Depending on the restrictions imposed by COVID-19, Scott Salmond may not have an actual desk to which to return when he goes back to work at Hockey Canada. But when he does report for duty June 1, he’ll have an MBA in his back pocket, an improved ability to speak French and a new job title that he received almost two years ago.
Sound confusing? Well, that’s because it is. It came to light only recently that Salmond, who was vice-president of hockey operations and men’s national teams at Hockey Canada, was suspended by the International Ice Hockey Federation for preventing a doping control officer from collecting a urine sample from a Team Canada player at the Channel One Cup in Moscow in December, 2017.
How it took more than two years for the world to learn that one of the highest-ranking officials at Hockey Canada was suspended – particularly given that Salmond was actually promoted to the role of senior vice-president, national teams during the suspension – is an all-time head-scratcher. There is a veil of secrecy surrounding the Salmond suspension, one that will not be lifted until the Court of Arbitration for Sport (CAS) releases its full decision on the case and who knows when that will happen? Salmond, meanwhile, has had his reputation besmirched outside Hockey Canada and has had to find other things to do for the past two years. He apparently used that time wisely, going back to university to complete his MBA and learning to speak French.
Here’s what we know, and it’s not much:
- Salmond was suspended after preventing a control officer contracted by the IIHF from getting a urine sample from a Canadian player the night of Dec. 11, 2017, one night before the start of the Channel One Cup tournament in Moscow. The six-team tournament served as a tune-up for the 2018 Winter Olympics.
- The player in question was not sanctioned for failing to provide a sample, but the World Anti-Doping Agency (WADA) informed the International Ice Hockey Federation of Salmond’s violation and he was suspended for one year.
- Salmond appealed to CAS to have the suspension rescinded, while WADA also appealed to CAS to have the suspension increased to two years. CAS sided with WADA and the two-year suspension was imposed.
- Hockey Canada vehemently disagrees with the suspension, but has honored it and Salmond has been prevented from doing any work with Hockey Canada since May, 2018. But when his suspension ends June 1, Hockey Canada will welcome him back.
And that’s about it. The lack of transparency from Hockey Canada, the IIHF, WADA and the CAS has been nothing short of astounding. The CAS upheld the original ruling, so it’s clear that body believes Salmond violated the rules, but on what grounds, exactly? And why did it take the CAS almost 11 months to render a ruling? The original appeal was heard in late-April of 2019, but CAS did not hand down a decision until early March of 2020.
One thing we do know is that Hockey Canada has steadfastly stood by Salmond throughout the entire process. That’s because, according to sources, it believes Salmond acted appropriately and in the best interests of the player who was involved. According to multiple sources, this is how Hockey Canada claims things went down:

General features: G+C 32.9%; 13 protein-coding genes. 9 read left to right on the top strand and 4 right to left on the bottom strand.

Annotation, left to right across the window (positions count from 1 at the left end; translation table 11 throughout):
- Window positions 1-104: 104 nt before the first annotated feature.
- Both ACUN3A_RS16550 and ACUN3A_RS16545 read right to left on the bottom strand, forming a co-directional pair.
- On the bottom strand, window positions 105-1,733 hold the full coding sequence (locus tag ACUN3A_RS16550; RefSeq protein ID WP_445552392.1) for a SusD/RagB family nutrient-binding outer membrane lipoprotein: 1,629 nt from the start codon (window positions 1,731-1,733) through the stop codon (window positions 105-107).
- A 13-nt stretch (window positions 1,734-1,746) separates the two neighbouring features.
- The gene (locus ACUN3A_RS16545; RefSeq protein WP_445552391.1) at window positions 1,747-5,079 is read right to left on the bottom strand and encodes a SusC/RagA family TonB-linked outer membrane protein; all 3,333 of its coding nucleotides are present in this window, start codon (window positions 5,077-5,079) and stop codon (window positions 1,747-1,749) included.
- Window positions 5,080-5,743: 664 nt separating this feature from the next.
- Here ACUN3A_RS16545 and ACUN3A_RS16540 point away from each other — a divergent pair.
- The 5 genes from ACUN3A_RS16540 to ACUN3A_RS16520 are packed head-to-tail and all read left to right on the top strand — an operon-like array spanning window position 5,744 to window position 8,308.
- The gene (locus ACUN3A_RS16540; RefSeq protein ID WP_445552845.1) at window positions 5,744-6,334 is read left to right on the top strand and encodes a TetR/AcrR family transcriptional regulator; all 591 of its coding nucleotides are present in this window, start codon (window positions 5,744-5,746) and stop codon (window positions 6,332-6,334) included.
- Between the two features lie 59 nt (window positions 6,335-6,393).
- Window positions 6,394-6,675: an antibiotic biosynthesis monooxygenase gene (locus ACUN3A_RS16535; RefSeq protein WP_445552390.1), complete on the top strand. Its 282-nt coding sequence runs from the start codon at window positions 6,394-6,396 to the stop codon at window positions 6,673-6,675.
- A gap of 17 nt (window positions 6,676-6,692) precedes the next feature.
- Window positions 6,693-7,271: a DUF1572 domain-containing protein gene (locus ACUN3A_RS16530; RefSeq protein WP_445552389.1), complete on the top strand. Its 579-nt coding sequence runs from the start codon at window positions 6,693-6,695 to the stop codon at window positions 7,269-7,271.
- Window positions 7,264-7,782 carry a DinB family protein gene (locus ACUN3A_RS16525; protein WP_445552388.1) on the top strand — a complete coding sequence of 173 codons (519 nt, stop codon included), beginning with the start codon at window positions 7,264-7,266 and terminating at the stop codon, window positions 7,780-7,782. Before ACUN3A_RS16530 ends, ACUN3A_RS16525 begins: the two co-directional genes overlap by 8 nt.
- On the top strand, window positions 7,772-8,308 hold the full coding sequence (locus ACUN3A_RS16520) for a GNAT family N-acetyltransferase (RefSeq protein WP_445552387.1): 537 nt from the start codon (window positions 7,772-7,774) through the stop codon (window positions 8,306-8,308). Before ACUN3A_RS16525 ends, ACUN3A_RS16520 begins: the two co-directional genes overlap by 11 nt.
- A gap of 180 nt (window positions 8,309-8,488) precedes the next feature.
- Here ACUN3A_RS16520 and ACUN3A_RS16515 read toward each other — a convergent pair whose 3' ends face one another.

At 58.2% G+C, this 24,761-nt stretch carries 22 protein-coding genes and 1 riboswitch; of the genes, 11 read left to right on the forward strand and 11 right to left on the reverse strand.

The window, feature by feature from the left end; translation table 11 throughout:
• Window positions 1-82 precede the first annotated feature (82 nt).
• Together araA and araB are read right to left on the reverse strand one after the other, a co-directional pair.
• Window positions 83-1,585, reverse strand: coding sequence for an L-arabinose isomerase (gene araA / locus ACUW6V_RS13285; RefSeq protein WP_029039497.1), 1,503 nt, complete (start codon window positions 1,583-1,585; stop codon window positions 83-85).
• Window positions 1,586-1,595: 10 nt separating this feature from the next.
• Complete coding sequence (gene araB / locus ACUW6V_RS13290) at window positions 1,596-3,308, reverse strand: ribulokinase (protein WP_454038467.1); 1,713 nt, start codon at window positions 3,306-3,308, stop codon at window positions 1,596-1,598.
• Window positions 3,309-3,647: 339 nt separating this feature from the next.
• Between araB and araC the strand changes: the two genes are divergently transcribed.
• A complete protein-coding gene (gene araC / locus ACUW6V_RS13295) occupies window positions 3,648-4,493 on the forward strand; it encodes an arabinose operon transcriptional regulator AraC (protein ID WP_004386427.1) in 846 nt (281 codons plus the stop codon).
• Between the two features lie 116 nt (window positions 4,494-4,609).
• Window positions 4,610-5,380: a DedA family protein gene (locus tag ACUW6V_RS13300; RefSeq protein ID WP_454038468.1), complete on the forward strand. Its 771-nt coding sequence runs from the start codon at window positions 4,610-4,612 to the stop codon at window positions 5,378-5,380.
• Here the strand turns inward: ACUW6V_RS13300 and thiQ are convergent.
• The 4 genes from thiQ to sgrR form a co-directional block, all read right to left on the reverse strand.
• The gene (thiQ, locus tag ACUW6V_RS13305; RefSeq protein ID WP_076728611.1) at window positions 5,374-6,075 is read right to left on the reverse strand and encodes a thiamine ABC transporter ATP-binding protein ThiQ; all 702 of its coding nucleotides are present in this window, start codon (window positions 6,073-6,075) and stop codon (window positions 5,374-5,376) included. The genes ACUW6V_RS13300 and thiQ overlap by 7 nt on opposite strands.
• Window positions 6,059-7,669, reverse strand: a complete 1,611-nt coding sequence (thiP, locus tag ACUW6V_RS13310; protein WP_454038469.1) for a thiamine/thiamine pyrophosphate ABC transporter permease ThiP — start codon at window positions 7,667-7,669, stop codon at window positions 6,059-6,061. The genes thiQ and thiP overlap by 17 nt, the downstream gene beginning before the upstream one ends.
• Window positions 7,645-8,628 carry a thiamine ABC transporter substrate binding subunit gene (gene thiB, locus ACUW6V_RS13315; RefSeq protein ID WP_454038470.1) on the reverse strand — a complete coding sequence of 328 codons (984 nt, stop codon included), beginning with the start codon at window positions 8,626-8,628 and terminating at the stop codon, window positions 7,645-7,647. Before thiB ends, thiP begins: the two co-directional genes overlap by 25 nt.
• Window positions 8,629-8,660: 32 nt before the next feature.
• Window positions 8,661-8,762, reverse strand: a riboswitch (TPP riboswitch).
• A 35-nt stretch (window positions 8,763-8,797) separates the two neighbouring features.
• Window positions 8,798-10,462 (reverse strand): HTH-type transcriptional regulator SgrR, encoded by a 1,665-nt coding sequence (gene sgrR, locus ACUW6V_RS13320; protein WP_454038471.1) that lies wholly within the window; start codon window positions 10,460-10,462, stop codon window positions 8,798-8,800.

- On the night in question, testers contracted out by the IIHF showed up at Team Canada’s hotel and did bona fide tests on five players, following all protocols. They left the hotel upon completing the tests.
- Forty-five minutes later, another person who claimed to be a tester showed up intent on testing one player. The person initially refused to produce his/her credentials, meaning protocol was not followed. Five days prior to this, the International Olympic Committee announced that the Russian Olympic Committee had been suspended for the 2018 Winter Olympics as the result of a state-sponsored doping program. When the tester, who was wearing no official uniform and did not produce credentials, tried to execute a test, Salmond stepped in and prevented it from happening.
Meanwhile, there was never any announcement by anyone for what appeared to be a serious breach by a high-ranking Canadian hockey official. Hockey Canada has expressed that it disagrees with the suspension, but nothing from any of the IIHF, WADA or the CAS. When contacted by TheHockeyNews.com, WADA referred us to the IIHF, who subsequently said it would not comment until CAS produces its report. Outgoing IIHF president Rene Fasel told Canadian Press that no announcement was made by his organization because of the “unique nature” of the case.
Perhaps then we’ll get concrete answers. Meanwhile, Salmond has spent the past two years in limbo and under a cloud of suspicion for an act that Hockey Canada claims was noble and only in the interests of protecting the athlete. Nobody knows the name of the player or whether he actually ended up ever being tested or participated in the Games.
Salmond, by all accounts, is a man of integrity and has spent almost two decades forging a respectful career in international hockey circles. Perhaps he did something egregiously wrong, perhaps not. WADA, the IIHF and CAS have clearly concluded that he’s a cheater, but Hockey Canada is hailing him as a hero and not only took him back, but promoted him. Something doesn’t add up and until we get some answers, Salmond is going to have to go on wearing sport’s equivalent of a scarlet letter.